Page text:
My name is Lena
Waithe, I’m an EP on Boomerang, and you are
Inside the Writer’s Room. So, you know, my episode is set
in Black Pride, but I’m pretty sure
we’ve never actually seen black, queer characters at Black Pride. In our episode, I think
something we wanna talk about is relationships between men.
We share more, especially about our past
and things that bother us. So, this is like our big board
of everything. You know, I guess when you’re
starting your writer’s room, you wanna put together
your writer’s schedule first. You kinda know what timelines
you’re up against. So, everything pretty much
starts at the air day, and we kinda work our ways
backwards to give ourselves enough time
to write all 10 scripts. I did a lot of writing
on the show, but also, we really opened up
for these younger writers and they got a chance to come
in the room and have a voice. As far as the millennial
culture, I think with our episode and the whole flashback
of it all, it’s giving an appreciation
for nostalgia, and understanding where
you come from to understand where you’re going.
I understand with this culture they’re very forward
and progressive, and keep it moving,
keep it going. But sometimes
it’s just important to go back sometimes and reflect
on the past and see where you came from
and see how we’ve evolved. And that friend group has really
been in each other’s lives through periods
that are very important. Well, you change a lot
from college to even 26, right? And so, you can kind of see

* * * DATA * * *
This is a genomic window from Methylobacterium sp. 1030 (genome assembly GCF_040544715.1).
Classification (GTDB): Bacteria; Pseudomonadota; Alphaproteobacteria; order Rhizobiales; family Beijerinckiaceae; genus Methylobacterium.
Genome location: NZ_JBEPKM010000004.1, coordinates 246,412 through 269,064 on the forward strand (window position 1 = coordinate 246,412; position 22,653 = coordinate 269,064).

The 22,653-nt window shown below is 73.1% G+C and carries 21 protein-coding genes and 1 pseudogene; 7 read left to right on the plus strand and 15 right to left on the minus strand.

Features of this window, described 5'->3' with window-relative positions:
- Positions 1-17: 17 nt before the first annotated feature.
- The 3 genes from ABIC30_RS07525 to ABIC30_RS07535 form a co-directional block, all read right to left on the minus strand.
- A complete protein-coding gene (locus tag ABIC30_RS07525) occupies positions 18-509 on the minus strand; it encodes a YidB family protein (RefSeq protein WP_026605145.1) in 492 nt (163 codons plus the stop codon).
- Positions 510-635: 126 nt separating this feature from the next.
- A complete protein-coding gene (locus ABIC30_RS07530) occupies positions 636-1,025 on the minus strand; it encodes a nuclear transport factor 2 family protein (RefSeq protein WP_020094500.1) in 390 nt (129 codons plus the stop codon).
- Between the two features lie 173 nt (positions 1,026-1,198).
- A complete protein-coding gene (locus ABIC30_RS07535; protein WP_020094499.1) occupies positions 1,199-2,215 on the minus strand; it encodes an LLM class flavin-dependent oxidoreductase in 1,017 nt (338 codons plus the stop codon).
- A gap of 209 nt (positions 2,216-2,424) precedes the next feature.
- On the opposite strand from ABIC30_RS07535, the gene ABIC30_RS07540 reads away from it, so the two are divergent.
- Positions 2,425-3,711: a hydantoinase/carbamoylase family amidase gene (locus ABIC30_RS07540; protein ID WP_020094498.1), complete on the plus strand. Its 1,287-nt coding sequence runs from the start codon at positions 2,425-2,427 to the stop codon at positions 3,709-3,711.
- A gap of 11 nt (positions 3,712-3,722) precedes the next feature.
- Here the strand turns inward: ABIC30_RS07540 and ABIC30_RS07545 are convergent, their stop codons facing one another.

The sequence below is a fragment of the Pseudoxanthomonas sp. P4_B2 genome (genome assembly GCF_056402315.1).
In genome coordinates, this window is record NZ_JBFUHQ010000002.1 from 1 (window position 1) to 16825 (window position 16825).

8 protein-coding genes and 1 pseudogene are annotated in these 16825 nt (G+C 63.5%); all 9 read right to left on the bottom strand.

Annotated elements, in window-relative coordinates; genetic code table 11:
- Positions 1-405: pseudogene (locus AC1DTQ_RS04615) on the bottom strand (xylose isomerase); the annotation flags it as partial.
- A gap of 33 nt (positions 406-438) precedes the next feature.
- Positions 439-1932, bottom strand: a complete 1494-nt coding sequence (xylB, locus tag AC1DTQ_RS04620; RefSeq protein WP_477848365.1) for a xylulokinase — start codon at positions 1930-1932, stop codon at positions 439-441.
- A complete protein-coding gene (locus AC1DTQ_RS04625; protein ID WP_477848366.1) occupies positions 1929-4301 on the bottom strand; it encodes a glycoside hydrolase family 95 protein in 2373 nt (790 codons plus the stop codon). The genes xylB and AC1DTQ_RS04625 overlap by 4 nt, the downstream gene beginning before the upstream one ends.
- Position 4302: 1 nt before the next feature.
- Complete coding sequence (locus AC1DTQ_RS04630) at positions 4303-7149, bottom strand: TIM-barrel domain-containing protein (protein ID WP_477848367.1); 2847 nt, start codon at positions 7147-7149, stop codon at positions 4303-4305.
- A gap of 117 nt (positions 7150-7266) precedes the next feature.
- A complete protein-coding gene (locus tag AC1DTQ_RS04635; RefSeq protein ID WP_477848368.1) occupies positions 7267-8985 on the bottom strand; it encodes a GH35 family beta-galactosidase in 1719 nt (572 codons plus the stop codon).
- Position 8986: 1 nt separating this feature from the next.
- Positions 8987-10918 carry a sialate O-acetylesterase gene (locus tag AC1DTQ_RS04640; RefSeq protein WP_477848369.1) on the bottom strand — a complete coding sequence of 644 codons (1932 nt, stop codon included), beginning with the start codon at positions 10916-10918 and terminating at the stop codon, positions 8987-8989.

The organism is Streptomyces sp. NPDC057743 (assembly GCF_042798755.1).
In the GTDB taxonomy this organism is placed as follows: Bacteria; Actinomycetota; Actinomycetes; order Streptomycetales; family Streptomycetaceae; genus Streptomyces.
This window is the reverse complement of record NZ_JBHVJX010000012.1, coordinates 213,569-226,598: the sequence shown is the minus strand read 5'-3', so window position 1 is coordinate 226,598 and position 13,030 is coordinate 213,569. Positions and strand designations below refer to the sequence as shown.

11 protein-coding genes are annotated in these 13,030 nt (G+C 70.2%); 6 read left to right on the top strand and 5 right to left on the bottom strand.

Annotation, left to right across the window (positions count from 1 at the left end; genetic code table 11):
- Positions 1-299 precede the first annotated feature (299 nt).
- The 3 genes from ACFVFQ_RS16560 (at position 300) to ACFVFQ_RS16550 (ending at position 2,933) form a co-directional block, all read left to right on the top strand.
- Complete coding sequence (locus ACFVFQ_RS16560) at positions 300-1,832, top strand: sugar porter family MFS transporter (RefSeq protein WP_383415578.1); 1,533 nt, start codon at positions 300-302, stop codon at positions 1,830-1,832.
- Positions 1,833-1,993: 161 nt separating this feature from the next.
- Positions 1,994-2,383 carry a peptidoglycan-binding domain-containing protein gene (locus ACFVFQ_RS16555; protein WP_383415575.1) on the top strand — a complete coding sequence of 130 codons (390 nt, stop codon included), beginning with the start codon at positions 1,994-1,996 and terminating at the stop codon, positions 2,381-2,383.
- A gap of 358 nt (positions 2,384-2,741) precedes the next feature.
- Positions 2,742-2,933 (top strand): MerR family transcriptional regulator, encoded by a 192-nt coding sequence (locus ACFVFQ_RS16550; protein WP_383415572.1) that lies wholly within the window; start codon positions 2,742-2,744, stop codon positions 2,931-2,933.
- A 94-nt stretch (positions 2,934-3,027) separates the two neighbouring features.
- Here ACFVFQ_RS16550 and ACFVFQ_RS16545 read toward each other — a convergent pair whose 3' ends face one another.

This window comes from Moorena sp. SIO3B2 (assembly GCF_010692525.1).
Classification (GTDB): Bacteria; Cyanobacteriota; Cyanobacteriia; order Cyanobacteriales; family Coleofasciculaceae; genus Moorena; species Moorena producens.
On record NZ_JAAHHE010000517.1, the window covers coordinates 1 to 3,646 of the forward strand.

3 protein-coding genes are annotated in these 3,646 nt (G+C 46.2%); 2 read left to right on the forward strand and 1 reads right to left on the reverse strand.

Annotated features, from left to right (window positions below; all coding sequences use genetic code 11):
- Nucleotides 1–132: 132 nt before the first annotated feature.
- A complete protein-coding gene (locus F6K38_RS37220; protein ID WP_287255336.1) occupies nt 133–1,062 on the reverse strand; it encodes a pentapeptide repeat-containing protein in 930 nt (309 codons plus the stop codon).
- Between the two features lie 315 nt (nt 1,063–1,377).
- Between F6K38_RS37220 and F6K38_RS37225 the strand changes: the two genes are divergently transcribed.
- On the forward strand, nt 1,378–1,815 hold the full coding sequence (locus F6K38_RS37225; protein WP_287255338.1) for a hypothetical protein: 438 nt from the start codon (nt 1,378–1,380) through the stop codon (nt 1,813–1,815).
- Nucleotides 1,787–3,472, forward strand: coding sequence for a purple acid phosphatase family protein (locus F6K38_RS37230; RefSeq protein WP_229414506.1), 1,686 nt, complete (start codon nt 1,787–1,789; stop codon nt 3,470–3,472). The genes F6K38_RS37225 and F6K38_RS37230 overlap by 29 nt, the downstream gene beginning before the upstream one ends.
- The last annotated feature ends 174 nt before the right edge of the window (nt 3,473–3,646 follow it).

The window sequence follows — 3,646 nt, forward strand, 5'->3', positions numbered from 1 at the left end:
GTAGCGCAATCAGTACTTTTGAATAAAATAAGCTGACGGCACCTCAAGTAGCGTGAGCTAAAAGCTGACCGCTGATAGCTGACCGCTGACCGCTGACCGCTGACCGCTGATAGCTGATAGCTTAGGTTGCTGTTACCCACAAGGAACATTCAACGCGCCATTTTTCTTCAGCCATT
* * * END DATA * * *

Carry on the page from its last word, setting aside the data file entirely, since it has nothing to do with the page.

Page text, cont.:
that these aren’t just kids, they’re young adults. They’re tackling
all their issues and trying to make it work. My former assistant
and my current assistant, who used to work together,
got an episode together and it’s actually
a flashback episode. It’s really phenomenal. I think something that we did
was lay the ground work for their interest
in advertising, seeing them be groomed
by their parents, and hit college, like,
that’s all I wanna do. But then we get the contrast
of that in 101, and then also too,
at the end of the season, things [inaudible]
topple. So now they have to come up
with another plan. I always welcome pressure. I think that’s always
a good thing. I’m not allowing the pressure
to affect the work is because it’s a new take
on an old thing, and I think if anybody
comes to the show expecting to see 30 minute
increments of the movie, they’re coming to it
with the wrong idea. What we wanna do
is keep the spirit of what the movie was about,
which is a New Black Order. A big thing for me is always
dealing with trauma, even in comedy, and even though
these characters are iconic, that we love, that doesn’t necessarily mean
they make for great parents, and these characters
are reflections of that. And they’re dealing
with the trauma that has been passed down
to them by their parents and then they’re also
trying to step out of their parent’s shadow, but at the same time they can’t
escape where they come from. So, that’s really
what we’re playing with. And, action! All of our episodes kinda stand
alone as short films, almost. And when we assign
writer’s their scripts, we gave them
the autonomy to, okay, you’re gonna write
this short film about this subject matter
in the series. We really wanted to have
all our writers take ownership
of an episode, have a big set piece,
have a big emotional storyline. And I think, for us, it just makes the show
feel a lot more palatable and feel a lot
more entertaining. What are some of
the absolute things you guys think from the movie we have to include
in the first episode? We need to see Bryson
that make that entrance. One of my favorite quotes
that Reginald Hudlin, who directed the film,
told us is that “One of the most
revolutionary acts you can do is just to show your life
in its normal state.” And so, our act of revolution
right now is to show young, black people
in a professional setting, but still trying to figure out
their emotional lives, and trying to fall in love.